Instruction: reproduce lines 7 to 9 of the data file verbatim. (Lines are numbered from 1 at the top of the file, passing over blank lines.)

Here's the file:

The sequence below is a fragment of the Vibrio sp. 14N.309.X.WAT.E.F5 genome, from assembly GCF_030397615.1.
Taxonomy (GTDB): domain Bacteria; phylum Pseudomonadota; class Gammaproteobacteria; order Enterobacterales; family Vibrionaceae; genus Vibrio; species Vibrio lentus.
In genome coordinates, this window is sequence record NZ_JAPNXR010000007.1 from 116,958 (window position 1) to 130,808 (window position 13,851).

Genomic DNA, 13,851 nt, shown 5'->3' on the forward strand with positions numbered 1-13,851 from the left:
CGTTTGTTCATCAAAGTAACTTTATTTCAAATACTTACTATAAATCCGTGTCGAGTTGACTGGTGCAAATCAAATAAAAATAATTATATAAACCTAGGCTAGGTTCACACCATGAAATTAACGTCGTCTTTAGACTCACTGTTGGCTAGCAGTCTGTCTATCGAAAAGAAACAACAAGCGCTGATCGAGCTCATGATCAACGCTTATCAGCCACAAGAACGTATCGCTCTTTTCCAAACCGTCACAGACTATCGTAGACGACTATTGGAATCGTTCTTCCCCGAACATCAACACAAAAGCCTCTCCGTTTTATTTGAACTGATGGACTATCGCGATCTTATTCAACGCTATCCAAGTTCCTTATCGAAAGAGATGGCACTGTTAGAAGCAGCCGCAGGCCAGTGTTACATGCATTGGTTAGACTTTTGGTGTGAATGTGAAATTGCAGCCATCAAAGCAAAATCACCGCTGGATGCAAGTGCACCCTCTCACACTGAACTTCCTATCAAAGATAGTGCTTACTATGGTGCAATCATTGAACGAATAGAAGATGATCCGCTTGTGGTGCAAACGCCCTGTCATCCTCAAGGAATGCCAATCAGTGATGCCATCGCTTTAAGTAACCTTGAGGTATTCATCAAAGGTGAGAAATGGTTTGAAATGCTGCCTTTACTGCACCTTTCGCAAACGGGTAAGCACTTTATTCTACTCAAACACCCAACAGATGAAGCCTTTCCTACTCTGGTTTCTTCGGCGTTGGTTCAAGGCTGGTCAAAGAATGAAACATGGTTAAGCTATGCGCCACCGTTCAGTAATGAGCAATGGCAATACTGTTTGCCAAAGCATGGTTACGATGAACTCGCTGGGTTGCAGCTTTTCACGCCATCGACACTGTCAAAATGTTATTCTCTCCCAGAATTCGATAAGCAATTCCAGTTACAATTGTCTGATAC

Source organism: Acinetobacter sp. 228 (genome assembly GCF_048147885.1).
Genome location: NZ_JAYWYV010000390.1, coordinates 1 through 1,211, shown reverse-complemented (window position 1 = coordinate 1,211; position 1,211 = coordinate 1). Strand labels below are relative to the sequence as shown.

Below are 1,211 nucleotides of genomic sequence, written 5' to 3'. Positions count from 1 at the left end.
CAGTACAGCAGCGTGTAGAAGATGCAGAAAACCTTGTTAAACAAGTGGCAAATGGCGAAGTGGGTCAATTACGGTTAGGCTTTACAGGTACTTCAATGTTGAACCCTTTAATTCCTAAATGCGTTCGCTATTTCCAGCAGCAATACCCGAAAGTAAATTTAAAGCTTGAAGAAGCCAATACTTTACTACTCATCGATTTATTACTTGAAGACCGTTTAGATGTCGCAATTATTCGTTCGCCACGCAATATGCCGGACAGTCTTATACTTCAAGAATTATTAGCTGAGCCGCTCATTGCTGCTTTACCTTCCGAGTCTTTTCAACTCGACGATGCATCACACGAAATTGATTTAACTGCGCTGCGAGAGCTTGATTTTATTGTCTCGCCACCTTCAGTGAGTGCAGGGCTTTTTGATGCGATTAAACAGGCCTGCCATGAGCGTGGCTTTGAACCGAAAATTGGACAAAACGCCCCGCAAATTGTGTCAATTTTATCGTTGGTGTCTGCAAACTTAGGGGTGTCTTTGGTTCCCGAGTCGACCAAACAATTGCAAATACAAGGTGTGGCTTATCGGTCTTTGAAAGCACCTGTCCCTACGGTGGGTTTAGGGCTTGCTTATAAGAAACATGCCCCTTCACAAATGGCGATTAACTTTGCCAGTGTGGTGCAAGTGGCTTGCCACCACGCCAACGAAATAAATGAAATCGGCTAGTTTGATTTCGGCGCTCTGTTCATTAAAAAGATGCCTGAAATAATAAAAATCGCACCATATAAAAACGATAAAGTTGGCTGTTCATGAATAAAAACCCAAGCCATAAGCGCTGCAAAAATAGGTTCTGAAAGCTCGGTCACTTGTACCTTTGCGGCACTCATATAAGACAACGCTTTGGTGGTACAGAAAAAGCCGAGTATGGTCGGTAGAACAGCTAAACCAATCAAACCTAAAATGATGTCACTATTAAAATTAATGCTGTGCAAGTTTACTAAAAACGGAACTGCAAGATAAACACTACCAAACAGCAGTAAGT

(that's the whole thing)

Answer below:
Genome location: NZ_JAYWYV010000390.1, coordinates 1 through 1,211, shown reverse-complemented (window position 1 = coordinate 1,211; position 1,211 = coordinate 1). Strand labels below are relative to the sequence as shown.

Below are 1,211 nucleotides of genomic sequence, written 5' to 3'. Positions count from 1 at the left end.
CAGTACAGCAGCGTGTAGAAGATGCAGAAAACCTTGTTAAACAAGTGGCAAATGGCGAAGTGGGTCAATTACGGTTAGGCTTTACAGGTACTTCAATGTTGAACCCTTTAATTCCTAAATGCGTTCGCTATTTCCAGCAGCAATACCCGAAAGTAAATTTAAAGCTTGAAGAAGCCAATACTTTACTACTCATCGATTTATTACTTGAAGACCGTTTAGATGTCGCAATTATTCGTTCGCCACGCAATATGCCGGACAGTCTTATACTTCAAGAATTATTAGCTGAGCCGCTCATTGCTGCTTTACCTTCCGAGTCTTTTCAACTCGACGATGCATCACACGAAATTGATTTAACTGCGCTGCGAGAGCTTGATTTTATTGTCTCGCCACCTTCAGTGAGTGCAGGGCTTTTTGATGCGATTAAACAGGCCTGCCATGAGCGTGGCTTTGAACCGAAAATTGGACAAAACGCCCCGCAAATTGTGTCAATTTTATCGTTGGTGTCTGCAAACTTAGGGGTGTCTTTGGTTCCCGAGTCGACCAAACAATTGCAAATACAAGGTGTGGCTTATCGGTCTTTGAAAGCACCTGTCCCTACGGTGGGTTTAGGGCTTGCTTATAAGAAACATGCCCCTTCACAAATGGCGATTAACTTTGCCAGTGTGGTGCAAGTGGCTTGCCACCACGCCAACGAAATAAATGAAATCGGCTAGTTTGATTTCGGCGCTCTGTTCATTAAAAAGATGCCTGAAATAATAAAAATCGCACCATATAAAAACGATAAAGTTGGCTGTTCATGAATAAAAACCCAAGCCATAAGCGCTGCAAAAATAGGTTCTGAAAGCTCGGTCACTTGTACCTTTGCGGCACTCATATAAGACAACGCTTTGGTGGTACAGAAAAAGCCGAGTATGGTCGGTAGAACAGCTAAACCAATCAAACCTAAAATGATGTCACTATTAAAATTAATGCTGTGCAAGTTTACTAAAAACGGAACTGCAAGATAAACACTACCAAACAGCAGTAAGT